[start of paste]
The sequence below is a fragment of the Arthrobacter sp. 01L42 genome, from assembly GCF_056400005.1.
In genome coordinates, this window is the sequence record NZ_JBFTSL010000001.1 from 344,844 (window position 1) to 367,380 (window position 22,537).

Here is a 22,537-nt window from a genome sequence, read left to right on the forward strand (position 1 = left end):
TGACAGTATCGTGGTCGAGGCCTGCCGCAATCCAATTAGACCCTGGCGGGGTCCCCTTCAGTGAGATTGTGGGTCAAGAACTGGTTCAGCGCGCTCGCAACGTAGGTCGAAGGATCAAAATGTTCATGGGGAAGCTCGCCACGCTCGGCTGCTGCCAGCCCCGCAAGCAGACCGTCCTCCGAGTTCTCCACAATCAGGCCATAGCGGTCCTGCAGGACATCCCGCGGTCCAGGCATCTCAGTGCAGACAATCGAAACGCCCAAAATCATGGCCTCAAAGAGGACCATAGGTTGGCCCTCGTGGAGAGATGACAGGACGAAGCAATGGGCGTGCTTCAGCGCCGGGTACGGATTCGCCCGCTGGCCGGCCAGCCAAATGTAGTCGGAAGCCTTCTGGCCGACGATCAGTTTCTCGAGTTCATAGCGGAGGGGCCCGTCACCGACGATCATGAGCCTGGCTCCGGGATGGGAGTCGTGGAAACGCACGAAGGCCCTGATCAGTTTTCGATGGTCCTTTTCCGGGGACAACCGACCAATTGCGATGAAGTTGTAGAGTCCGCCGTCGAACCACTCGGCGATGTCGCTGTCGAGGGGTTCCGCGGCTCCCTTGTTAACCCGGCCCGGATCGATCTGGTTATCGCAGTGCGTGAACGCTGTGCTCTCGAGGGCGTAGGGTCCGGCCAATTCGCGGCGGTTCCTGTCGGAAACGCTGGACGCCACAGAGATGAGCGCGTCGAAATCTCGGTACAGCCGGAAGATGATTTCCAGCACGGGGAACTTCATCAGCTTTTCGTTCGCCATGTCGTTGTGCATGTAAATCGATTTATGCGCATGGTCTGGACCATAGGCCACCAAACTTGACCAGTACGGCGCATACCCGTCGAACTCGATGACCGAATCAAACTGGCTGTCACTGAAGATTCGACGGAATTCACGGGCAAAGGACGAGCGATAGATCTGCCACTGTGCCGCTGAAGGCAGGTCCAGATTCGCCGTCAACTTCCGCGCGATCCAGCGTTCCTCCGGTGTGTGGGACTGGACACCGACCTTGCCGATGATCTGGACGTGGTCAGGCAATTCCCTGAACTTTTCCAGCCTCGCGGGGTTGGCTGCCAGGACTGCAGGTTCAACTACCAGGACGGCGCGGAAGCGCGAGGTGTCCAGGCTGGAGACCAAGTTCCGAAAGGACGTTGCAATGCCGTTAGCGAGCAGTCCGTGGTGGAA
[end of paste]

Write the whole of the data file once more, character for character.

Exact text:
The sequence below is a fragment of the Arthrobacter sp. 01L42 genome, from assembly GCF_056400005.1.
In genome coordinates, this window is the sequence record NZ_JBFTSL010000001.1 from 344,844 (window position 1) to 367,380 (window position 22,537).

Here is a 22,537-nt window from a genome sequence, read left to right on the forward strand (position 1 = left end):
TGACAGTATCGTGGTCGAGGCCTGCCGCAATCCAATTAGACCCTGGCGGGGTCCCCTTCAGTGAGATTGTGGGTCAAGAACTGGTTCAGCGCGCTCGCAACGTAGGTCGAAGGATCAAAATGTTCATGGGGAAGCTCGCCACGCTCGGCTGCTGCCAGCCCCGCAAGCAGACCGTCCTCCGAGTTCTCCACAATCAGGCCATAGCGGTCCTGCAGGACATCCCGCGGTCCAGGCATCTCAGTGCAGACAATCGAAACGCCCAAAATCATGGCCTCAAAGAGGACCATAGGTTGGCCCTCGTGGAGAGATGACAGGACGAAGCAATGGGCGTGCTTCAGCGCCGGGTACGGATTCGCCCGCTGGCCGGCCAGCCAAATGTAGTCGGAAGCCTTCTGGCCGACGATCAGTTTCTCGAGTTCATAGCGGAGGGGCCCGTCACCGACGATCATGAGCCTGGCTCCGGGATGGGAGTCGTGGAAACGCACGAAGGCCCTGATCAGTTTTCGATGGTCCTTTTCCGGGGACAACCGACCAATTGCGATGAAGTTGTAGAGTCCGCCGTCGAACCACTCGGCGATGTCGCTGTCGAGGGGTTCCGCGGCTCCCTTGTTAACCCGGCCCGGATCGATCTGGTTATCGCAGTGCGTGAACGCTGTGCTCTCGAGGGCGTAGGGTCCGGCCAATTCGCGGCGGTTCCTGTCGGAAACGCTGGACGCCACAGAGATGAGCGCGTCGAAATCTCGGTACAGCCGGAAGATGATTTCCAGCACGGGGAACTTCATCAGCTTTTCGTTCGCCATGTCGTTGTGCATGTAAATCGATTTATGCGCATGGTCTGGACCATAGGCCACCAAACTTGACCAGTACGGCGCATACCCGTCGAACTCGATGACCGAATCAAACTGGCTGTCACTGAAGATTCGACGGAATTCACGGGCAAAGGACGAGCGATAGATCTGCCACTGTGCCGCTGAAGGCAGGTCCAGATTCGCCGTCAACTTCCGCGCGATCCAGCGTTCCTCCGGTGTGTGGGACTGGACACCGACCTTGCCGATGATCTGGACGTGGTCAGGCAATTCCCTGAACTTTTCCAGCCTCGCGGGGTTGGCTGCCAGGACTGCAGGTTCAACTACCAGGACGGCGCGGAAGCGCGAGGTGTCCAGGCTGGAGACCAAGTTCCGAAAGGACGTTGCAATGCCGTTAGCGAGCAGTCCGTGGTGGAA